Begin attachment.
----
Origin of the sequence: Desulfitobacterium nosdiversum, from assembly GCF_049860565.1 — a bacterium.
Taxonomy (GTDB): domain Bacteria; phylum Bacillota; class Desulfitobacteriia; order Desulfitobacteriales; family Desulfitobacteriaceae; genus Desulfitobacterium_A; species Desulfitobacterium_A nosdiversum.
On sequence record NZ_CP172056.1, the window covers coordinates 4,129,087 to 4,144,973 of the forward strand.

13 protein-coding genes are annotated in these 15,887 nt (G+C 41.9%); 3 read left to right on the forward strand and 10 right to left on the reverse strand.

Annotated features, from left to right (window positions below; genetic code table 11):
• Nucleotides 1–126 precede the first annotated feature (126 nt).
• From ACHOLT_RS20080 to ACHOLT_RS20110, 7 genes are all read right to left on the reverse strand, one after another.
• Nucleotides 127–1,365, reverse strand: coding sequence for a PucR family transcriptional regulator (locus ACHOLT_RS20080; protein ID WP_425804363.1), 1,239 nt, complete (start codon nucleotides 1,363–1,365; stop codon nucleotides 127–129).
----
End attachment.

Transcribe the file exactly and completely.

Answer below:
Origin of the sequence: Desulfitobacterium nosdiversum, from assembly GCF_049860565.1 — a bacterium.
Taxonomy (GTDB): domain Bacteria; phylum Bacillota; class Desulfitobacteriia; order Desulfitobacteriales; family Desulfitobacteriaceae; genus Desulfitobacterium_A; species Desulfitobacterium_A nosdiversum.
On sequence record NZ_CP172056.1, the window covers coordinates 4,129,087 to 4,144,973 of the forward strand.

13 protein-coding genes are annotated in these 15,887 nt (G+C 41.9%); 3 read left to right on the forward strand and 10 right to left on the reverse strand.

Annotated features, from left to right (window positions below; genetic code table 11):
• Nucleotides 1–126 precede the first annotated feature (126 nt).
• From ACHOLT_RS20080 to ACHOLT_RS20110, 7 genes are all read right to left on the reverse strand, one after another.
• Nucleotides 127–1,365, reverse strand: coding sequence for a PucR family transcriptional regulator (locus ACHOLT_RS20080; protein ID WP_425804363.1), 1,239 nt, complete (start codon nucleotides 1,363–1,365; stop codon nucleotides 127–129).